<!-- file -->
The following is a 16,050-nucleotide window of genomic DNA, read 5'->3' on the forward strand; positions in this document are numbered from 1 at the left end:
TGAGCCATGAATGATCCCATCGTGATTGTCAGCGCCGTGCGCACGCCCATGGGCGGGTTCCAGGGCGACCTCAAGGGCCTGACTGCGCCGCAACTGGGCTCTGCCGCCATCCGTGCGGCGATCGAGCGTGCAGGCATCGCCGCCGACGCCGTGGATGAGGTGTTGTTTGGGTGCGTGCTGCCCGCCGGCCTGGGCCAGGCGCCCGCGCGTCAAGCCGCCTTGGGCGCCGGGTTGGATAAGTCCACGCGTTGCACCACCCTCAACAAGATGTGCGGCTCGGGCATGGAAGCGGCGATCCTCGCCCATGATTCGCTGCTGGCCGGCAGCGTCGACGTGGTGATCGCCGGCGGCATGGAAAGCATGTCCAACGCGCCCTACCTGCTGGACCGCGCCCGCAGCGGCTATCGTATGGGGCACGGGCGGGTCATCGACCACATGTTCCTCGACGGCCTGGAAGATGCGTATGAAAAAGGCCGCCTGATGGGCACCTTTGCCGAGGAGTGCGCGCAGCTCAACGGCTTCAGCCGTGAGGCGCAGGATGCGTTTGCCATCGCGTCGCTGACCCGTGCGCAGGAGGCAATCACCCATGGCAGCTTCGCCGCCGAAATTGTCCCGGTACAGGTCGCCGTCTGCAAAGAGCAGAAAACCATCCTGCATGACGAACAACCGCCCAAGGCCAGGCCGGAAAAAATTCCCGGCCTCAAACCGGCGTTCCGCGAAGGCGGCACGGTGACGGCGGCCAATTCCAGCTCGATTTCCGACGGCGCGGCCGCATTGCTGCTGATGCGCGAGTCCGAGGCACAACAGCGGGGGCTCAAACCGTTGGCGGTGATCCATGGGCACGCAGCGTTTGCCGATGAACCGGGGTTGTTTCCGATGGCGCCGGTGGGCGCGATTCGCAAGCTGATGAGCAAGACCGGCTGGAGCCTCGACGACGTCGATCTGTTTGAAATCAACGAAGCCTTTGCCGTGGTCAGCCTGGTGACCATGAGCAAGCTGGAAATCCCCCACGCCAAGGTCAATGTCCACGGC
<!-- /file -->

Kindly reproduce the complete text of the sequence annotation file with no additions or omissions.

The following is a 16,050-nucleotide window of genomic DNA, read 5'->3' on the forward strand; positions in this document are numbered from 1 at the left end:
TGAGCCATGAATGATCCCATCGTGATTGTCAGCGCCGTGCGCACGCCCATGGGCGGGTTCCAGGGCGACCTCAAGGGCCTGACTGCGCCGCAACTGGGCTCTGCCGCCATCCGTGCGGCGATCGAGCGTGCAGGCATCGCCGCCGACGCCGTGGATGAGGTGTTGTTTGGGTGCGTGCTGCCCGCCGGCCTGGGCCAGGCGCCCGCGCGTCAAGCCGCCTTGGGCGCCGGGTTGGATAAGTCCACGCGTTGCACCACCCTCAACAAGATGTGCGGCTCGGGCATGGAAGCGGCGATCCTCGCCCATGATTCGCTGCTGGCCGGCAGCGTCGACGTGGTGATCGCCGGCGGCATGGAAAGCATGTCCAACGCGCCCTACCTGCTGGACCGCGCCCGCAGCGGCTATCGTATGGGGCACGGGCGGGTCATCGACCACATGTTCCTCGACGGCCTGGAAGATGCGTATGAAAAAGGCCGCCTGATGGGCACCTTTGCCGAGGAGTGCGCGCAGCTCAACGGCTTCAGCCGTGAGGCGCAGGATGCGTTTGCCATCGCGTCGCTGACCCGTGCGCAGGAGGCAATCACCCATGGCAGCTTCGCCGCCGAAATTGTCCCGGTACAGGTCGCCGTCTGCAAAGAGCAGAAAACCATCCTGCATGACGAACAACCGCCCAAGGCCAGGCCGGAAAAAATTCCCGGCCTCAAACCGGCGTTCCGCGAAGGCGGCACGGTGACGGCGGCCAATTCCAGCTCGATTTCCGACGGCGCGGCCGCATTGCTGCTGATGCGCGAGTCCGAGGCACAACAGCGGGGGCTCAAACCGTTGGCGGTGATCCATGGGCACGCAGCGTTTGCCGATGAACCGGGGTTGTTTCCGATGGCGCCGGTGGGCGCGATTCGCAAGCTGATGAGCAAGACCGGCTGGAGCCTCGACGACGTCGATCTGTTTGAAATCAACGAAGCCTTTGCCGTGGTCAGCCTGGTGACCATGAGCAAGCTGGAAATCCCCCACGCCAAGGTCAATGTCCACGGC